But not this year, and not in the future. Michigan took control of the Heisman winner, battering him until his final pass wobbled skyward and fell to the ground. West Virginia met every attempted Oklahoma comeback with a thunderous riposte. No shells. No idly hoping things fall your way. No waiting to be given something. Reach out and take it. It's a new year.
- And so it goes when Michigan plays the SEC. Even leaving aside the Vanderbilt game, Michigan is 5-1 against the home of "southern speed" in their last six bowl matchups. Why does the SEC suck so much? Why can't they be competitive against us? Am I enjoying being as parochial and narrow-minded as virtually every football fan south of Maryland? No, not really.
- Do we like the 3-3-5 a little more now? The final numbers were respectable for Oklahoma -- 419 yards and 28 points -- but WVU was ahead so much most of the night that OU was in desperation mode from midway in the third quarter on. OU's final two drives netted a useless 76 yards as WVU was correctly in a full-on prevent; without those this team held OU 100 yards under its season average. (This is obviously not quite fair, but if WVU had been grinding the clock out instead of, like, scoring on the first play of every drive those yards would never have happened; WVU's D faced 14 drives, a hefty total.)
- And that was with OU almost literally holding on every play, the sort of holds that get called "egregious" by the announcers, not the sort of holds Penn State fans envision whenever someone in a winged helmet deigns to block anyone. OU picked up a half-dozen holding calls; another half-dozen must-calls went unnoticed. WVU dominated one of the most grinding, powerful offensive lines in the country with their speed and angles. They did this without the use of their best defensive lineman for most of the night.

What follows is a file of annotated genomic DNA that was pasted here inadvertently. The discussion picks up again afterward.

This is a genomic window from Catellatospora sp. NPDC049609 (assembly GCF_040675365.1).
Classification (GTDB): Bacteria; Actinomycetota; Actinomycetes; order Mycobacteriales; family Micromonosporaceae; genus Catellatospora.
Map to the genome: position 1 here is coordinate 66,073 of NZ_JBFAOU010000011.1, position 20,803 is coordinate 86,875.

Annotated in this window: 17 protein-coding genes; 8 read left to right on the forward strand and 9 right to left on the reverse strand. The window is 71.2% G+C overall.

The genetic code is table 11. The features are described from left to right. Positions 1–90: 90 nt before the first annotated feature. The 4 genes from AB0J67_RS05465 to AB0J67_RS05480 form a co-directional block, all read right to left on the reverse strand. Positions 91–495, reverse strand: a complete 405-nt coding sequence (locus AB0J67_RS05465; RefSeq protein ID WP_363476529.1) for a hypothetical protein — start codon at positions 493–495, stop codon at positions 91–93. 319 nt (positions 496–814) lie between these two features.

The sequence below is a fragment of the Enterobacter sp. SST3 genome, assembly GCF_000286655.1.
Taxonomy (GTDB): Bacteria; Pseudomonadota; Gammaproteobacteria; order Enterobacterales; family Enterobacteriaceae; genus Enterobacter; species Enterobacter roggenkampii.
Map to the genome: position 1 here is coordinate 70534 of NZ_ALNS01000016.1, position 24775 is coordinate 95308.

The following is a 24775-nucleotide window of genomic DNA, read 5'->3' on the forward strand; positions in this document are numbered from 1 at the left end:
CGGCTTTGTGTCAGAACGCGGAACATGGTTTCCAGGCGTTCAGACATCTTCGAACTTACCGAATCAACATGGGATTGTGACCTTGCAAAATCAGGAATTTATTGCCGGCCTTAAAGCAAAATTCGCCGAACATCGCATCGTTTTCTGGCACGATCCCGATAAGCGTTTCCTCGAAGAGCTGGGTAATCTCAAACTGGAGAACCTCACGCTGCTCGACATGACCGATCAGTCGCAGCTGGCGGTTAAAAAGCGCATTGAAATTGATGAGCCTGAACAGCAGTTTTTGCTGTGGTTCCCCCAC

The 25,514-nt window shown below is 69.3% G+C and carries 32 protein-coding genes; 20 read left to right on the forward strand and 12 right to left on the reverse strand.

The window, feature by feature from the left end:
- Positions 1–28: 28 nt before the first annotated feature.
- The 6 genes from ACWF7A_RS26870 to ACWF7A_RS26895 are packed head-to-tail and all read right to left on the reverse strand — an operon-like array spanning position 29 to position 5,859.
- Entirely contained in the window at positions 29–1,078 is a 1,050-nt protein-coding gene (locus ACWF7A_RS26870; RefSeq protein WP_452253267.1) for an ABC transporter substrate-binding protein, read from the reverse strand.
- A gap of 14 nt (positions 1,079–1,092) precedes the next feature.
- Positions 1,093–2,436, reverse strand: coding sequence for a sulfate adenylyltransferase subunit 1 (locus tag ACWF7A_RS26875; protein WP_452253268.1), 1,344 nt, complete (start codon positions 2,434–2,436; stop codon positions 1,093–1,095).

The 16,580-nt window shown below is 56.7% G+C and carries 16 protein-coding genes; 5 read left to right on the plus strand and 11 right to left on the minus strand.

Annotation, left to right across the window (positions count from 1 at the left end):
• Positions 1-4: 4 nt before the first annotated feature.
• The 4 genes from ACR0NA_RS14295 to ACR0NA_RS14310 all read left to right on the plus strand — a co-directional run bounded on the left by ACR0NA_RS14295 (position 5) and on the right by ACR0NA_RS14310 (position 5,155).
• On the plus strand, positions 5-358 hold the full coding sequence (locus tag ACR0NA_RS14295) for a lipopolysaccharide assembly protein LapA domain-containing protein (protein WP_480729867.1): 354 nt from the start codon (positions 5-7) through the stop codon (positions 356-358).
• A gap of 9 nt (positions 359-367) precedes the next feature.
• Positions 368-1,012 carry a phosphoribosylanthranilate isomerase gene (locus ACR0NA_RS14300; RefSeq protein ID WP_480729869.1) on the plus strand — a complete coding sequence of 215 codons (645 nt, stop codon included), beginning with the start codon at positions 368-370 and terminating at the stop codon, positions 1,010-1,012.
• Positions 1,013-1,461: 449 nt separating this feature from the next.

- Jeff Casteel would be A-OK by me.
- FOX is a terrible network to watch college football on. At points during the Fiesta last night we were treated to the following instead of onfield action: 1) an ad for some stupid movie, 2) an inversion of the "dingle berry" picture that lit up the hur-hur-hur sections of the blogosphere earlier this year, and most egregiously 3) completely inert Gatorade containers. Anyone who wasn't Pat Haden was completely useless.
- B&B made mention of this, and it's true: the gap between Mike Patrick and Todd Blackledge is immense. Blackledge made the most salient point I've heard an announcer make all year when he pointed out that though Tim Tebow has a gazillion rushing yards and touchdowns, he's not Dennis Dixon or Armanti Edwards and the threat of Owen Schmitt taking off and rumbling through your secondary just doesn't come with the same elevated threat level. I actually said out loud to no one in particular "huh. That's a really good point." Meanwhile, Mike Patrick called Arrington "Harrington" for most of the first half.
- The one downer in an otherwise schwing kind of game yesterday was the parade of personal fouls; twice WVU got not one but two on the same play; both times one of the offenders was Mundy. This is probably a fluke; I'll take a look at RR's penalty yardage over the years at some point in an attempt to confirm. Also, we can blame that on interim head coach Bill Stewart.
- SMQB has us pegged.
- Achtung, pounding PA FB/HB Christian Wilson and your potentially iffy commitment:
This offense... it's not so bad for you.